Here Are Some Indigenous/Native Metal Bands to Help You Celebrate Columbus Day


You suck, Columbus! You suuuuuuuck!

Many of us in the US are taught from a young age that Christopher Columbus discovered American and that everything he did was all sunshine and rainbows. Thanks to serious scholarly research and a wider public acknowledgment, we now that that Columbus was a real murderous shitbag that tried to conquer natives through rape, torture and murder, spread disease, and helped initiate the slave trade. We also know that he wasn’t the first to discover America either, but “In 1492, Columbus sailed the ocean blue” has a better ring to it than “Five centuries before that, Lief Erickson or some other vikings found that shit first.”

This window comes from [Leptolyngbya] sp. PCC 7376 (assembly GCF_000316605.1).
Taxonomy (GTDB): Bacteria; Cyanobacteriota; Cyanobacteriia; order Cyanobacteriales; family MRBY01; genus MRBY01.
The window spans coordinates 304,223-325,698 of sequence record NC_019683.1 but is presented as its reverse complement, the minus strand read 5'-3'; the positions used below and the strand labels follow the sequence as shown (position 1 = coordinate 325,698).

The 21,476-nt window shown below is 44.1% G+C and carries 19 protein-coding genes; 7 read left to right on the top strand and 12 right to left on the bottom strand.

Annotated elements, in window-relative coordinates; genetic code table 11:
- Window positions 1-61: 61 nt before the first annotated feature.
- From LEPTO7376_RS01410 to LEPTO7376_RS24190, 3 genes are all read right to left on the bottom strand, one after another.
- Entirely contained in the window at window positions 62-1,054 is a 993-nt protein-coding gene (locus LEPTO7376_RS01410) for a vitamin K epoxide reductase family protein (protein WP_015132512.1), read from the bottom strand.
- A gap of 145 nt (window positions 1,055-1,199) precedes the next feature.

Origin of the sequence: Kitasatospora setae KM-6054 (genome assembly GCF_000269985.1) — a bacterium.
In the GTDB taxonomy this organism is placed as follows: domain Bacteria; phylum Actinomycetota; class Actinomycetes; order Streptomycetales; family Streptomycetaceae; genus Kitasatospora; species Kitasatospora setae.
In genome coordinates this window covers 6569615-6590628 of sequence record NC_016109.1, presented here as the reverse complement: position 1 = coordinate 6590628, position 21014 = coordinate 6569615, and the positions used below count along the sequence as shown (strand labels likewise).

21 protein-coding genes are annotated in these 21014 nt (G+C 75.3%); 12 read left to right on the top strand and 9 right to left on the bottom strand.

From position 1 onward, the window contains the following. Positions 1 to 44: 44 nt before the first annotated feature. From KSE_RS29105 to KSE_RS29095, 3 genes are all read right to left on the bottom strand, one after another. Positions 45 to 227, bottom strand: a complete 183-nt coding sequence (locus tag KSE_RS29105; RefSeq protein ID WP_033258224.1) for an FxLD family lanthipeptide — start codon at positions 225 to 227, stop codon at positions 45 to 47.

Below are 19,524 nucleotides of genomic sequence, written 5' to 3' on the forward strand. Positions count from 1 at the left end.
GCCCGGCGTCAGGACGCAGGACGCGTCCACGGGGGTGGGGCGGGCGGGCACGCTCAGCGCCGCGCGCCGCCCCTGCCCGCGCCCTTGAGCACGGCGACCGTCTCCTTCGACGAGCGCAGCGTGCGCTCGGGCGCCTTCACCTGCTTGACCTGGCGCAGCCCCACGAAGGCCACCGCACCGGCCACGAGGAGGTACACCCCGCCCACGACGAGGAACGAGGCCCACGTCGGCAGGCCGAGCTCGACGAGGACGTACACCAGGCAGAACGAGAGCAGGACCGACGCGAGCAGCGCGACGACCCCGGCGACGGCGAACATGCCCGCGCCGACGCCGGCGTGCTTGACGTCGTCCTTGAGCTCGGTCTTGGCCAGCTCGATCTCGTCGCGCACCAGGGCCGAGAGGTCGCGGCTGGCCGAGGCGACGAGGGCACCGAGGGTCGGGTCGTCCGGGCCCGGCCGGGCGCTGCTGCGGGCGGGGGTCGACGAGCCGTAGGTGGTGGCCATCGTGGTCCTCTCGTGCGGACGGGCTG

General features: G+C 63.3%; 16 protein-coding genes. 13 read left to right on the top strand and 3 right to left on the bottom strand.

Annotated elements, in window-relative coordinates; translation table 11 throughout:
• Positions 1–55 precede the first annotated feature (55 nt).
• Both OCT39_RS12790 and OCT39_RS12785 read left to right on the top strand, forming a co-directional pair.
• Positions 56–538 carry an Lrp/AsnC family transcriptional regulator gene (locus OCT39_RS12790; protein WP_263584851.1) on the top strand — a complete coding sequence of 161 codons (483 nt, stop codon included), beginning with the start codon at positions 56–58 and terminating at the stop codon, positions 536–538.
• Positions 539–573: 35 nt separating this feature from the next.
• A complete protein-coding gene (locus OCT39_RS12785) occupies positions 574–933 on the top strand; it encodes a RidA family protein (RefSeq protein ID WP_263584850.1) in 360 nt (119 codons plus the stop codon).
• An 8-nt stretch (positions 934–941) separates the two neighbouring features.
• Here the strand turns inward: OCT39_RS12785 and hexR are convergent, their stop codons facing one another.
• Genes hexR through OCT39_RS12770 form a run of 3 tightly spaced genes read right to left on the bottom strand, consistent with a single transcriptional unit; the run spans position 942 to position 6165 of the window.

You may have noticed in the past few years, particularly through social media, that there is an effort to change Columbus Day to Indigenous People’s Day. There are some, particularly of Italian descent, that support Columbus still being honored with a national holiday. While that may make for a good episode of The Sopranos, it does feel like there is a cultural shift to change the day. That day is not today, though. So what’s the best way to celebrate Columbus Day without honoring him? Listen to some great music from indigenous/native metal bands.

Resistant Culture

Resistant Culture describe themselves as “tribal grindcrust”, and I think that’s a perfect description. Their music has the aggression of grind, the nastiness of crust, and the implementation of traditional tribal flute and chanting. It’s this tribal influence that helps separate Resistant Culture from other similar grind/crust bands and helps give their songs more meaning. The band also has a strong connection to the band Terrorizer as two members performed on that band’s album Hordes of Zombies. To return the favor, Terrorizer guitarist Jesse Pintado played on the band’s Welcome To Reality album, and Terrorizer drummer Pete Sandoval will be playing two tracks on Resistant Culture’s upcoming album “Shamanic Healing”.